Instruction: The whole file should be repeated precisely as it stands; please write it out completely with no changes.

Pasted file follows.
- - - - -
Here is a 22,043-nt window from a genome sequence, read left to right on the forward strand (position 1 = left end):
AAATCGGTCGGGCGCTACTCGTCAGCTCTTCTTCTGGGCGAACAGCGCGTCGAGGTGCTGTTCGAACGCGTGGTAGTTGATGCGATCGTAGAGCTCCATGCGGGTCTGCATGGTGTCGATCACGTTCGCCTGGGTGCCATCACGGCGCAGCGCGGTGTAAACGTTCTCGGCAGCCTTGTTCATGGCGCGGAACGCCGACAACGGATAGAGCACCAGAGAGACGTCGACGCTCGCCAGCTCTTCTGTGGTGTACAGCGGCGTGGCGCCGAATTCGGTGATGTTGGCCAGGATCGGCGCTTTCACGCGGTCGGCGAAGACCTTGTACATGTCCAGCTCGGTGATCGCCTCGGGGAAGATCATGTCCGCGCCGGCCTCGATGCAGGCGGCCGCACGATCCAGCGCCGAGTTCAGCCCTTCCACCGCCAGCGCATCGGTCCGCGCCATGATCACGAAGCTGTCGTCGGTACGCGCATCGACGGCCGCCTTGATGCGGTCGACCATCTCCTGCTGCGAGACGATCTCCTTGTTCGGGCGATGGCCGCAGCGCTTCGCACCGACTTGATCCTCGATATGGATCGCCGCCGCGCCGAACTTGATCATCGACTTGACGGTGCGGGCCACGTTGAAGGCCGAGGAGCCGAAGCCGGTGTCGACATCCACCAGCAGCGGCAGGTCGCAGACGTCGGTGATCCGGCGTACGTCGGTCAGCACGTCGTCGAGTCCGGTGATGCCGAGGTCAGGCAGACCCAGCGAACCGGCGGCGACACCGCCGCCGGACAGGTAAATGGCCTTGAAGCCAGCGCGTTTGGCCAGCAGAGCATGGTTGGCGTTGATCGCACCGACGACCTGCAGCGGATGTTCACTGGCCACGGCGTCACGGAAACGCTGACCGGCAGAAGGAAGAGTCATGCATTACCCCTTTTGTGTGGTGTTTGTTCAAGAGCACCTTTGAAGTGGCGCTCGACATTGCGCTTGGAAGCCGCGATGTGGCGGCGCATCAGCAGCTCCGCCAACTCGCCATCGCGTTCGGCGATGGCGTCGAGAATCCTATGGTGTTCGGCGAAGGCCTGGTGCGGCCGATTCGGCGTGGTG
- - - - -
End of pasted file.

Here is a 22,043-nt window from a genome sequence, read left to right on the forward strand (position 1 = left end):
AAATCGGTCGGGCGCTACTCGTCAGCTCTTCTTCTGGGCGAACAGCGCGTCGAGGTGCTGTTCGAACGCGTGGTAGTTGATGCGATCGTAGAGCTCCATGCGGGTCTGCATGGTGTCGATCACGTTCGCCTGGGTGCCATCACGGCGCAGCGCGGTGTAAACGTTCTCGGCAGCCTTGTTCATGGCGCGGAACGCCGACAACGGATAGAGCACCAGAGAGACGTCGACGCTCGCCAGCTCTTCTGTGGTGTACAGCGGCGTGGCGCCGAATTCGGTGATGTTGGCCAGGATCGGCGCTTTCACGCGGTCGGCGAAGACCTTGTACATGTCCAGCTCGGTGATCGCCTCGGGGAAGATCATGTCCGCGCCGGCCTCGATGCAGGCGGCCGCACGATCCAGCGCCGAGTTCAGCCCTTCCACCGCCAGCGCATCGGTCCGCGCCATGATCACGAAGCTGTCGTCGGTACGCGCATCGACGGCCGCCTTGATGCGGTCGACCATCTCCTGCTGCGAGACGATCTCCTTGTTCGGGCGATGGCCGCAGCGCTTCGCACCGACTTGATCCTCGATATGGATCGCCGCCGCGCCGAACTTGATCATCGACTTGACGGTGCGGGCCACGTTGAAGGCCGAGGAGCCGAAGCCGGTGTCGACATCCACCAGCAGCGGCAGGTCGCAGACGTCGGTGATCCGGCGTACGTCGGTCAGCACGTCGTCGAGTCCGGTGATGCCGAGGTCAGGCAGACCCAGCGAACCGGCGGCGACACCGCCGCCGGACAGGTAAATGGCCTTGAAGCCAGCGCGTTTGGCCAGCAGAGCATGGTTGGCGTTGATCGCACCGACGACCTGCAGCGGATGTTCACTGGCCACGGCGTCACGGAAACGCTGACCGGCAGAAGGAAGAGTCATGCATTACCCCTTTTGTGTGGTGTTTGTTCAAGAGCACCTTTGAAGTGGCGCTCGACATTGCGCTTGGAAGCCGCGATGTGGCGGCGCATCAGCAGCTCCGCCAACTCGCCATCGCGTTCGGCGATGGCGTCGAGAATCCTATGGTGTTCGGCGAAGGCCTGGTGCGGCCGATTCGGCGTGGTG